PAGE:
Delphinium 'Pagan Purples'
Photo Courtesy of Walters Gardens, Inc.
| ||Series Name: NEW MILLENNIUM™ Delphiniums|
Common Name: Delphinium-Hybrid Bee
Bold spires of very dark bluish-purple flowers with white or brown bees stand up to 6' tall, adding a dramatic presence to the landscape in early summer. Approximately 10% of these flowers will be either white or pale mauve and are often double flowered. Removing spent flower spikes will result in another round of blooms on secondary spikes in late summer and fall. However, its large, coarsly textured leaves make this plant attractive even when it's not in bloom.
The English hybrid type of delphiniums are bred by Dowdeswell's Delphiniums in New Zealand and are hand crossed to produce the highest quality seed. These F1 hybrids have excellent form, strong stems, and a vigorous growth habit. They were selected for their improved tolerance of heat and humidity, while retaining their cold hardiness.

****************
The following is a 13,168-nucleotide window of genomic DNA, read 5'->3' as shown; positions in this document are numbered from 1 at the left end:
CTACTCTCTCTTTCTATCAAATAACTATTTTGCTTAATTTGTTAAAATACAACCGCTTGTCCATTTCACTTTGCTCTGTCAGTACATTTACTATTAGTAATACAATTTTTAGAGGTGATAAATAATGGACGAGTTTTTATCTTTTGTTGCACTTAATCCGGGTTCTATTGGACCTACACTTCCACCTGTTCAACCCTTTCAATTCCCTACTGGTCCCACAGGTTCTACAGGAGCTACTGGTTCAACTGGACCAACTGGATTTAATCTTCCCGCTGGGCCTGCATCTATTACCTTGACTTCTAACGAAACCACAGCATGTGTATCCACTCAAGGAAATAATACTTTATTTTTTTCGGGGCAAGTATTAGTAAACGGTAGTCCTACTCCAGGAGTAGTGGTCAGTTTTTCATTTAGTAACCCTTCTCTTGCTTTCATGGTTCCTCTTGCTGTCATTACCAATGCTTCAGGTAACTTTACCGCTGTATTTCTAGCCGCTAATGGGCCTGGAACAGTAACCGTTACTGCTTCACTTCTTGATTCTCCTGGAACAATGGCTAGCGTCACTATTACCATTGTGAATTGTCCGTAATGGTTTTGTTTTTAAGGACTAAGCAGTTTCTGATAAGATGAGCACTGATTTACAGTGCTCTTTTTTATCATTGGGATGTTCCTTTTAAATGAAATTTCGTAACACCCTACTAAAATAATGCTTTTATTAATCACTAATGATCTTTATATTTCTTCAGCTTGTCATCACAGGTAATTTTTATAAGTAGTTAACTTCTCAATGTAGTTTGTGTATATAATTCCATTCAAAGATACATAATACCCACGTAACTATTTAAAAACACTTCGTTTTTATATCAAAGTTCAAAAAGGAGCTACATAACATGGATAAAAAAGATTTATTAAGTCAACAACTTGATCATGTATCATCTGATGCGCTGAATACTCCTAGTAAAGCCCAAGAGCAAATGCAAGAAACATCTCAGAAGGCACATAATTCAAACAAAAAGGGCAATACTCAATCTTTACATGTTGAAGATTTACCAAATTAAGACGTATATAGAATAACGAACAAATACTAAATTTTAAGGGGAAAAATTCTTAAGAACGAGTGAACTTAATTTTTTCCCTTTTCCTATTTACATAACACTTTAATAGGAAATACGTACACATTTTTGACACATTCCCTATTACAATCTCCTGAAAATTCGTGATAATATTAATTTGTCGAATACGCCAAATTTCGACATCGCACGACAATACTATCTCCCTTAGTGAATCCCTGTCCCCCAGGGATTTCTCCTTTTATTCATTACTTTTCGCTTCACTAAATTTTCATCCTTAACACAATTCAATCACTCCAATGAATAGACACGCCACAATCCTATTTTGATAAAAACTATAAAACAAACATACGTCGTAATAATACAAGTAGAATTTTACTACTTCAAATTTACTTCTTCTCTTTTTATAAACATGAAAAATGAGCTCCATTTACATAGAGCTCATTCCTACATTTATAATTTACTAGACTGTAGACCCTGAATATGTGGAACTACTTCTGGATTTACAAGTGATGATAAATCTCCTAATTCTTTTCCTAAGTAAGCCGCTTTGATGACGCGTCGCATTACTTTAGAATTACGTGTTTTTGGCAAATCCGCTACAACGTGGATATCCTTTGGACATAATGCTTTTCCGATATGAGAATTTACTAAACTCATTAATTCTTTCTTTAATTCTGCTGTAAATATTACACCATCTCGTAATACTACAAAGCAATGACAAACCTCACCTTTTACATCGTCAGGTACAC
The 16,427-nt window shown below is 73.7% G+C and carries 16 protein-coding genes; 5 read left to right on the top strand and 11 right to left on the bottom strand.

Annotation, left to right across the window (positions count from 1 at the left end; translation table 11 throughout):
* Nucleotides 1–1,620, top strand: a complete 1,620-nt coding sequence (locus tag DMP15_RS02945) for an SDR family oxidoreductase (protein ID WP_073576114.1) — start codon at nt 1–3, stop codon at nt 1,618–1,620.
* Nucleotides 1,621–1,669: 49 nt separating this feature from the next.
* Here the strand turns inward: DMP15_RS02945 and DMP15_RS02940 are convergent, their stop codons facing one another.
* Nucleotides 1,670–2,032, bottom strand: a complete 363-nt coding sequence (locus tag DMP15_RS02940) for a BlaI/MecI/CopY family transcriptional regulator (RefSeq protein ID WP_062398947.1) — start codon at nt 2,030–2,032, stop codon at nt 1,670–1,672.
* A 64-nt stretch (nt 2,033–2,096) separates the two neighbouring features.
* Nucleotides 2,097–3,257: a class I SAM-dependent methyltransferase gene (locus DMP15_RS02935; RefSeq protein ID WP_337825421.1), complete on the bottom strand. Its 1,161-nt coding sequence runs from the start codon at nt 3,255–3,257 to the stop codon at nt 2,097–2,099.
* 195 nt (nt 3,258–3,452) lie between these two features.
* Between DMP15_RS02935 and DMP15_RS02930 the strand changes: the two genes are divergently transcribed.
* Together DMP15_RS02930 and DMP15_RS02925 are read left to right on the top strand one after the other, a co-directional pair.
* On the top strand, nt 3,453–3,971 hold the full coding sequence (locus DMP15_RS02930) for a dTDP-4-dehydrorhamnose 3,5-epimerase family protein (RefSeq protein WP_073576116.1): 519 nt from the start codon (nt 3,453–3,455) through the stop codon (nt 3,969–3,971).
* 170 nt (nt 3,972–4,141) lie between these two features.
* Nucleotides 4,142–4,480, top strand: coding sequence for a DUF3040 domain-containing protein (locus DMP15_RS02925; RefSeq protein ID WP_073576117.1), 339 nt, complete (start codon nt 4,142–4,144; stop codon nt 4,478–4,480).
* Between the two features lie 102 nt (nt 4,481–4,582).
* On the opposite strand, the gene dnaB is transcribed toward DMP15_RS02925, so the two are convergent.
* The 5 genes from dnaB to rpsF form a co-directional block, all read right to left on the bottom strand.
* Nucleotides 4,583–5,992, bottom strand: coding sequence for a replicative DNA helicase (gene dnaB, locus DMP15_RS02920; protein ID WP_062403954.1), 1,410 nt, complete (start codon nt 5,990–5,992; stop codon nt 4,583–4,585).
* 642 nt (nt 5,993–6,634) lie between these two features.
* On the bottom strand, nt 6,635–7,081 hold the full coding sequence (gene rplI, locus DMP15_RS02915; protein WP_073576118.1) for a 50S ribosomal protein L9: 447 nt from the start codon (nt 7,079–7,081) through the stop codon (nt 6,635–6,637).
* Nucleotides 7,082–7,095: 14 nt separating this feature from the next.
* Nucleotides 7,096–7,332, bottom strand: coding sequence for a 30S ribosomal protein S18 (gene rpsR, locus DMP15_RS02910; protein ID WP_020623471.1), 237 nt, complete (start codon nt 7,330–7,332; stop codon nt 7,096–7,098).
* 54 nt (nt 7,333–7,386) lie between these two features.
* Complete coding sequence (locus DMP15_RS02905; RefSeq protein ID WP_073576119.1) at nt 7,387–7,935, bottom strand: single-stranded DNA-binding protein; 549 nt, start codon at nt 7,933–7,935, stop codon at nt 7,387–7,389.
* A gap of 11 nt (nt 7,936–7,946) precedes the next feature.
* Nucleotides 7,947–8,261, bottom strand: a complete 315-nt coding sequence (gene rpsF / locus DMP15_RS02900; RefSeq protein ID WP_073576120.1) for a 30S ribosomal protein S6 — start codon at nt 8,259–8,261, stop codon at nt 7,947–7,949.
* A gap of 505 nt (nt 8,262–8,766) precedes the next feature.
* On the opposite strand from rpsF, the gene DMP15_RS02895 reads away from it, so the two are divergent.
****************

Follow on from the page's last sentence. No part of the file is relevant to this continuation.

Breeder: Terry Dowdeswell
Introducer: Dowdeswell's Delphiniums
Origin: Not Native to North America
Sun or Shade?:
Full sun (> 6 hrs. direct sun)
Part shade (4-6 hrs. direct sun)
Wet or dry?:
Average water needs
Want to see wings?:
Need critter resistant plants?:
How fast should it grow?:
When should it bloom?:
How's your soil?:
Sweet or Sour Soil?:
Neutral Soil (pH = 7.0)
Alkaline Soil (pH > 7.0)
What's your garden style?:
Delphiniums thrive in the cooler climates of the north country, though they will grow as far south as zone 7. The New Millenium hybrids, however, tend to be more tolerant of heat and humidity. They grow best in rich, well-drained soil with a basic pH. If your soil is naturally acidic, adding lime will help to provide these conditions. They are also heavy feeders. The addition of compost or manure to the soil as well the use of granular fertilizer will result in healthier, stronger plants.
Delphiniums can be grown in full sun or partial shade, though full sun may help to prevent powdery mildew. When planting, be sure to set the crown at or above soil level to avoid rot. Since their stems are hollow, taller varieties of Delphiniums should be staked to prevent damage from wind and rain. These new hybrids tend to be longer lived than their short-lived cousins but may be propagated from basal cuttings.